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    Original Investigation
    March 3, 2020

    Lobbying Expenditures and Campaign Contributions by the Pharmaceutical and Health Product Industry in the United States, 1999-2018

    Author Affiliations
    • 1Department of Health Policy, London School of Economics and Political Science, London, United Kingdom
    JAMA Intern Med. 2020;180(5):688-697. doi:10.1001/jamainternmed.2020.0146
    Key Points

    Question  How much money did the pharmaceutical and health product industry spend on lobbying and campaign contributions in the US from 1999 to 2018?

    Findings  This observational study, which analyzed publicly available data on campaign contributions and lobbying in the US from 1999 to 2018, found that the pharmaceutical and health product industry spent $4.7 billion, an average of $233 million per year, on lobbying the US federal government; $414 million on contributions to presidential and congressional electoral candidates, national party committees, and outside spending groups; and $877 million on contributions to state candidates and committees. Contributions were targeted at senior legislators in Congress involved in drafting health care laws and state committees that opposed or supported key referenda on drug pricing and regulation.

    Meaning  An understanding of the large sums of money the pharmaceutical and health product industry spends on lobbying and campaign contributions can inform discussions about how to temper the influence of industry on US health policy.

    Abstract

    Importance  Government efforts to lower drug costs and other legislative and regulatory initiatives may be counteracted by campaign donors and lobbyists in the pharmaceutical and health product industry.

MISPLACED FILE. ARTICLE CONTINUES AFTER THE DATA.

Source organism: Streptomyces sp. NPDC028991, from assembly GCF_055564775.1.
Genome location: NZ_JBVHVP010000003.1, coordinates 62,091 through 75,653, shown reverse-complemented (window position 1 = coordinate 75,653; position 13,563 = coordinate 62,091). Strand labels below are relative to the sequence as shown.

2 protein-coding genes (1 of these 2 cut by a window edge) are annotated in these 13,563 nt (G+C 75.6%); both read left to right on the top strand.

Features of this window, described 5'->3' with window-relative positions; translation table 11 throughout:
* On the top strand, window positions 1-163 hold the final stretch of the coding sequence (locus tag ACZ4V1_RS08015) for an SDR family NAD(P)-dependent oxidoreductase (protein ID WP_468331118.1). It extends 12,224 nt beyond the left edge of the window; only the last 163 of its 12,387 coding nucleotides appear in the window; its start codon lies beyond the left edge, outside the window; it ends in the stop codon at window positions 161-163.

Objective  To review how much money the pharmaceutical and health product industry spent on campaign contributions and lobbying in the US from 1999 to 2018 at the federal and state levels.

    Design and Setting  Analysis of federal-level and state-level data obtained from the Center for Responsive Politics and the National Institute on Money in Politics, respectively. These nonprofit, nonpartisan organizations track federal and state campaign contributions and lobbying expenditures by individuals and groups.

    Exposures  Lobbying expenditures and contributions to political campaigns.

    Main Outcomes and Measures  Total spending, inflation adjusted to 2018 dollars using the US Consumer Price Index, on lobbying and campaign contributions by year, source, and state.

    Results  From 1999 to 2018, the pharmaceutical and health product industry recorded $4.7 billion—an average of $233 million per year—in lobbying expenditures at the federal level, more than any other industry. Of the spending, the trade group Pharmaceutical Research and Manufacturers of America accounted for $422 million (9.0%), and the other 19 top companies and organizations in this industry accounted for $2.2 billion (46.8%). The industry spent $414 million on contributions to candidates in presidential and congressional elections, national party committees, and outside spending groups. Of this amount, $22 million went to presidential candidates and $214 million went to congressional candidates. Of the 20 senators and 20 representatives who received the most contributions, 39 belonged to committees with jurisdiction over health-related legislative matters, 24 of them in senior positions. The industry contributed $877 million to state candidates and committees, of which $399 million (45.5%) went to recipients in California and $287 million (32.7%) went to recipients in 9 other states. In years in which key state referenda on reforms in drug pricing and regulation were being voted on, there were large spikes in contributions to groups that opposed or supported the reforms.

    Conclusions and Relevance  From 1999 to 2018, the pharmaceutical and health product industry spent large sums of money on lobbying and campaign contributions to influence legislative and election outcomes. These findings can inform discussions about how to temper the influence of industry on US health policy.

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